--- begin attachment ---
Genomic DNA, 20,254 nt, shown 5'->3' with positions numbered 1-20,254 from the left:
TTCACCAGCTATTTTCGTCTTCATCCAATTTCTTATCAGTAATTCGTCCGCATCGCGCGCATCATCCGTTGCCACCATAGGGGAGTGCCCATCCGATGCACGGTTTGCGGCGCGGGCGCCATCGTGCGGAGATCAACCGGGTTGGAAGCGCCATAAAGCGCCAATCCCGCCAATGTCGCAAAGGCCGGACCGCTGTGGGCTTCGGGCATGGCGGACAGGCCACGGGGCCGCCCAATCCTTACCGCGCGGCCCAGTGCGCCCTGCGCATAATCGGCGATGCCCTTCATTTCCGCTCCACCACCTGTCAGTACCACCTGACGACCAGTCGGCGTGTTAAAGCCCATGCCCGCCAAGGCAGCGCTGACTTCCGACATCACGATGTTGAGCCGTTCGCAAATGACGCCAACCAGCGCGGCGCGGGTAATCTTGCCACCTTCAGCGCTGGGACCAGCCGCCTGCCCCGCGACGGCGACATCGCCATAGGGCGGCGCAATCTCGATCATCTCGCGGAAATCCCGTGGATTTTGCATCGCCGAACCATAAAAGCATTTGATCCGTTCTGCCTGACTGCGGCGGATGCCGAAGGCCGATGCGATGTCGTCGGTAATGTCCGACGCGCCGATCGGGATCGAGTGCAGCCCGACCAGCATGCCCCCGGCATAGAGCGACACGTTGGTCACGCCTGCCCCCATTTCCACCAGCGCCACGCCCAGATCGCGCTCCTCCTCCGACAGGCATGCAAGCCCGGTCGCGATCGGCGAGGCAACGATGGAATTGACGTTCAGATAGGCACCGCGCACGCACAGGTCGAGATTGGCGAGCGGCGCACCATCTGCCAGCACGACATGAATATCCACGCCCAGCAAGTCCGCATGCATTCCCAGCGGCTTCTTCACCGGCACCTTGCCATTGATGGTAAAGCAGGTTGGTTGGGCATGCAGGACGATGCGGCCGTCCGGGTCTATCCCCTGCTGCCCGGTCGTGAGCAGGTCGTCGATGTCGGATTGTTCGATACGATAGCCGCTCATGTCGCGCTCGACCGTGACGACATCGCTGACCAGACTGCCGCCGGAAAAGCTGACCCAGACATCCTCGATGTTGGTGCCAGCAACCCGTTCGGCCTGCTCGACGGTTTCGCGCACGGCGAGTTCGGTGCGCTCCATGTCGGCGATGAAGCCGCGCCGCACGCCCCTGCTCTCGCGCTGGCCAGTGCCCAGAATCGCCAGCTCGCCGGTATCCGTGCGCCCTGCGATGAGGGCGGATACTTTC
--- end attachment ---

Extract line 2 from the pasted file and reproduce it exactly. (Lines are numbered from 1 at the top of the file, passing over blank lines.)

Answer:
TTCACCAGCTATTTTCGTCTTCATCCAATTTCTTATCAGTAATTCGTCCGCATCGCGCGCATCATCCGTTGCCACCATAGGGGAGTGCCCATCCGATGCACGGTTTGCGGCGCGGGCGCCATCGTGCGGAGATCAACCGGGTTGGAAGCGCCATAAAGCGCCAATCCCGCCAATGTCGCAAAGGCCGGACCGCTGTGGGCTTCGGGCATGGCGGACAGGCCACGGGGCCGCCCAATCCTTACCGCGCGGCCCAGTGCGCCCTGCGCATAATCGGCGATGCCCTTCATTTCCGCTCCACCACCTGTCAGTACCACCTGACGACCAGTCGGCGTGTTAAAGCCCATGCCCGCCAAGGCAGCGCTGACTTCCGACATCACGATGTTGAGCCGTTCGCAAATGACGCCAACCAGCGCGGCGCGGGTAATCTTGCCACCTTCAGCGCTGGGACCAGCCGCCTGCCCCGCGACGGCGACATCGCCATAGGGCGGCGCAATCTCGATCATCTCGCGGAAATCCCGTGGATTTTGCATCGCCGAACCATAAAAGCATTTGATCCGTTCTGCCTGACTGCGGCGGATGCCGAAGGCCGATGCGATGTCGTCGGTAATGTCCGACGCGCCGATCGGGATCGAGTGCAGCCCGACCAGCATGCCCCCGGCATAGAGCGACACGTTGGTCACGCCTGCCCCCATTTCCACCAGCGCCACGCCCAGATCGCGCTCCTCCTCCGACAGGCATGCAAGCCCGGTCGCGATCGGCGAGGCAACGATGGAATTGACGTTCAGATAGGCACCGCGCACGCACAGGTCGAGATTGGCGAGCGGCGCACCATCTGCCAGCACGACATGAATATCCACGCCCAGCAAGTCCGCATGCATTCCCAGCGGCTTCTTCACCGGCACCTTGCCATTGATGGTAAAGCAGGTTGGTTGGGCATGCAGGACGATGCGGCCGTCCGGGTCTATCCCCTGCTGCCCGGTCGTGAGCAGGTCGTCGATGTCGGATTGTTCGATACGATAGCCGCTCATGTCGCGCTCGACCGTGACGACATCGCTGACCAGACTGCCGCCGGAAAAGCTGACCCAGACATCCTCGATGTTGGTGCCAGCAACCCGTTCGGCCTGCTCGACGGTTTCGCGCACGGCGAGTTCGGTGCGCTCCATGTCGGCGATGAAGCCGCGCCGCACGCCCCTGCTCTCGCGCTGGCCAGTGCCCAGAATCGCCAGCTCGCCGGTATCCGTGCGCCCTGCGATGAGGGCGGATACTTTC